Local firms don’t leap on notion of health data jobs

Consultant says market niche promises new jobs; local leaders are skeptical

By Aaron Corvin, Columbian Port & Economy Reporter



Clark County’s health care sector has been one of the region’s solid job generators despite the gloomy economy.

But if the county wants to be a leader in the next wave of health care innovation — and to snag the jobs that go with it — it needs to become a hub of “health information management,” according to the draft Clark County Economic Development Plan produced by Austin, Texas-based consulting firm TIP Strategies Inc. The plan — commissioned by the Columbia River Economic Development Council for $80,000 — recommends the county develop a niche industry in which tech-minded people develop portable electronic medical records, produce security systems to protect them from cyber-thieves and otherwise advance the role of information technology in health care.

Yet local health care industry leaders say TIP Strategies’ focus on the intersection of health care and information technology might just be behind the times.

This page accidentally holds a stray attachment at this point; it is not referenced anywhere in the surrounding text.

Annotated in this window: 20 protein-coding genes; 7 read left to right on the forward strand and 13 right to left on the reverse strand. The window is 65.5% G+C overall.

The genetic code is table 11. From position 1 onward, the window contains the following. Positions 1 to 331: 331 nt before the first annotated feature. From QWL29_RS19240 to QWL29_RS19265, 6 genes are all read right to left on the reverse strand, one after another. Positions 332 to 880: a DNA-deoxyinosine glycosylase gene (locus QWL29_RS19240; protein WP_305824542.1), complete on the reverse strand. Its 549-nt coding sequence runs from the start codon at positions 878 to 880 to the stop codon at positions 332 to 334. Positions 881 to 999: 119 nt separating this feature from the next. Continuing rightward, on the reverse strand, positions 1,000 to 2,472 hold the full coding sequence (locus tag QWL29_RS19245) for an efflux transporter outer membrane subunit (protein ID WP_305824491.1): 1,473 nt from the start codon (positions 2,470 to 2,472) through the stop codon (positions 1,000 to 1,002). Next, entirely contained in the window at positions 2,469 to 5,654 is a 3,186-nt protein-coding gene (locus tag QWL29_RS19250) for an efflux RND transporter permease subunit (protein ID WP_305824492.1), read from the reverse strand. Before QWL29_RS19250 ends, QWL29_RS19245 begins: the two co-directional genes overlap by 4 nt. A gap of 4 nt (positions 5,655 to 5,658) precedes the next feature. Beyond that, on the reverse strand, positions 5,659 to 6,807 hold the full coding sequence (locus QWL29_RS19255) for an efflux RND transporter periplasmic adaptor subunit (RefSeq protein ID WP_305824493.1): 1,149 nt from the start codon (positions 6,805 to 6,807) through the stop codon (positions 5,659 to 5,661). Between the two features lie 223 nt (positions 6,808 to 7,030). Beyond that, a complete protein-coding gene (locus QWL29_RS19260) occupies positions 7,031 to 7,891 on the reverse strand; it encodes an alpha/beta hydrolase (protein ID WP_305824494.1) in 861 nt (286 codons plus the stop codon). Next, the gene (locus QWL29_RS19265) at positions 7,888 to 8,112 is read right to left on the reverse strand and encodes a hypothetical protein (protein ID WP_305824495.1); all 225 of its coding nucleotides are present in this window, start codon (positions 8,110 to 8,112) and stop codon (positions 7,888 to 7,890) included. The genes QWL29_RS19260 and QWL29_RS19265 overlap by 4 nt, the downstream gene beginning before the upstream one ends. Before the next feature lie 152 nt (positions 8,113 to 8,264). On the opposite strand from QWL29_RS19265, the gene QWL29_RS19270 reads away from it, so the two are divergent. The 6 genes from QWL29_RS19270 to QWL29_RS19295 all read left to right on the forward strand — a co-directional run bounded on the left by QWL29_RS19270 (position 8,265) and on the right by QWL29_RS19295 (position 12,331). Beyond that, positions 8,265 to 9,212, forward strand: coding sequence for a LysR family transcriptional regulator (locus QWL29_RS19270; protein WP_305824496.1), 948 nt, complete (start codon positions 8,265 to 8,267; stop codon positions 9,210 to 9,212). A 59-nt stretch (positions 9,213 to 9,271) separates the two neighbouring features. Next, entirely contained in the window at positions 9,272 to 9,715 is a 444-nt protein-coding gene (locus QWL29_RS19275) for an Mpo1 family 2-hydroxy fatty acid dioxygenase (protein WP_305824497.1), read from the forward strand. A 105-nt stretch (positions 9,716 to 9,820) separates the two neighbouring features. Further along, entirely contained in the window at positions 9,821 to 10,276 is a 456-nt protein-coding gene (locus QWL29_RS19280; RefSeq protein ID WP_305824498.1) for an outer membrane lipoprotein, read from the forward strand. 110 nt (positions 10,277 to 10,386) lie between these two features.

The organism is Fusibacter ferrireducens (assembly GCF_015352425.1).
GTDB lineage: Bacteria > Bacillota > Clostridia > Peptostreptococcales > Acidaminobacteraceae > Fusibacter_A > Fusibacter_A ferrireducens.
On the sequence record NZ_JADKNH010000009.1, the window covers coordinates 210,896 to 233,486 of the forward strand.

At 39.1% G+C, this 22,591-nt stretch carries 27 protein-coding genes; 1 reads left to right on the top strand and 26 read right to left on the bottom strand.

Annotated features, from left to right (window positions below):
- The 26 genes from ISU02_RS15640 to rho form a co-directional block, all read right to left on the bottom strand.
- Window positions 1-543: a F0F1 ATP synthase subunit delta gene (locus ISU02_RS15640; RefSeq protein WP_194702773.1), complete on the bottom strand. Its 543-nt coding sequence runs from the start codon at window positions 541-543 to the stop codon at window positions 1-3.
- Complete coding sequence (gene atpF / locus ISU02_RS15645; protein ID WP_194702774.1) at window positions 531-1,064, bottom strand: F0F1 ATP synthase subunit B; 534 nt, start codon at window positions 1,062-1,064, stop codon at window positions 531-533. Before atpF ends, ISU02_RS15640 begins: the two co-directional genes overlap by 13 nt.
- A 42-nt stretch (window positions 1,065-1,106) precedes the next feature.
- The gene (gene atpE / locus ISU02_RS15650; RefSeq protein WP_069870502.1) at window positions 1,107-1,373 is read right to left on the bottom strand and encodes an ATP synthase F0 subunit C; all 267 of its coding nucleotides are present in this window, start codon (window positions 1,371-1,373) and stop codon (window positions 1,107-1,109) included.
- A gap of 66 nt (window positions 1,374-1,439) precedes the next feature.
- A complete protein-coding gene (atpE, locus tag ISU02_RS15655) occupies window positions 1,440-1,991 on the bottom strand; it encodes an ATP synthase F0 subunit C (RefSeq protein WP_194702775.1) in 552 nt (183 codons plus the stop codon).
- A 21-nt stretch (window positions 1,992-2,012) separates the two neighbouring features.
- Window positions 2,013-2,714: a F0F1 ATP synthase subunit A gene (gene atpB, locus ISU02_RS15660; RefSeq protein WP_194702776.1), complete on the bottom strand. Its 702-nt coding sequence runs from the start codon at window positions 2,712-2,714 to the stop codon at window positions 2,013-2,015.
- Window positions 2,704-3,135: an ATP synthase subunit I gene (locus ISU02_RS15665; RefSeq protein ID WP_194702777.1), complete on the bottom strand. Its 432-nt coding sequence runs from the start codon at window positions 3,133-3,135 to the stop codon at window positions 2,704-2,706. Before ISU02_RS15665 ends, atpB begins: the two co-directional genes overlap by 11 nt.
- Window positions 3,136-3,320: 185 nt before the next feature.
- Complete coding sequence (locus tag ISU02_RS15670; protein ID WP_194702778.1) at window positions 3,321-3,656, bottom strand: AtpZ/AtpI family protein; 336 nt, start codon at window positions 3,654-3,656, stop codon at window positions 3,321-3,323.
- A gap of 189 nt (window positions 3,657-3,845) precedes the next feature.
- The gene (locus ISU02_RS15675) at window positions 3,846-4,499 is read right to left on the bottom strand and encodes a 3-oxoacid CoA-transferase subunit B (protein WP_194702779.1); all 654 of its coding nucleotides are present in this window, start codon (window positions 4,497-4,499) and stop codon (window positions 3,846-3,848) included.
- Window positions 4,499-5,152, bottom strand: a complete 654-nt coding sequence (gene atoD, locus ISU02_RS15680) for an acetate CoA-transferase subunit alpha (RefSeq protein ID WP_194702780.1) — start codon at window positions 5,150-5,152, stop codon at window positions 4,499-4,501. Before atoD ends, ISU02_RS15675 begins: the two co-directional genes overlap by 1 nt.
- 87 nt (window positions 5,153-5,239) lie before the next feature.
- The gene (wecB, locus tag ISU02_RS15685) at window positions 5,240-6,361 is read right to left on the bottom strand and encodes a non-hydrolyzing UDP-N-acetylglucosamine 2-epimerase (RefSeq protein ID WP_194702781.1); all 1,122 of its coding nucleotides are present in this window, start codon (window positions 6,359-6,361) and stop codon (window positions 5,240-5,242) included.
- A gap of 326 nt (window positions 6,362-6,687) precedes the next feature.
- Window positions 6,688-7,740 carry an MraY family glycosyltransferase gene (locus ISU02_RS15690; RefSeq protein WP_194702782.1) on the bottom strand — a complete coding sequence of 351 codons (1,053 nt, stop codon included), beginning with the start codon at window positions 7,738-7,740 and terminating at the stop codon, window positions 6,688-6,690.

Jonathan Avery, chief administrative officer for Legacy Salmon Creek Medical Center, said a $110 million project to shift the entire Legacy system to a single shared electronic medical record system is already slated to be ready by the end of September. Several other hospitals in the region have either already made such moves or are headed in that direction, Avery said.

Legacy’s new system — provided by Wisconsin-based Epic Systems Corp. — will improve the tracking and use of patient data, Avery said. While Legacy has employed some “third-party consultants from the local market” to help with certain aspects of the project, the project “hasn’t really created new technology jobs,” he said.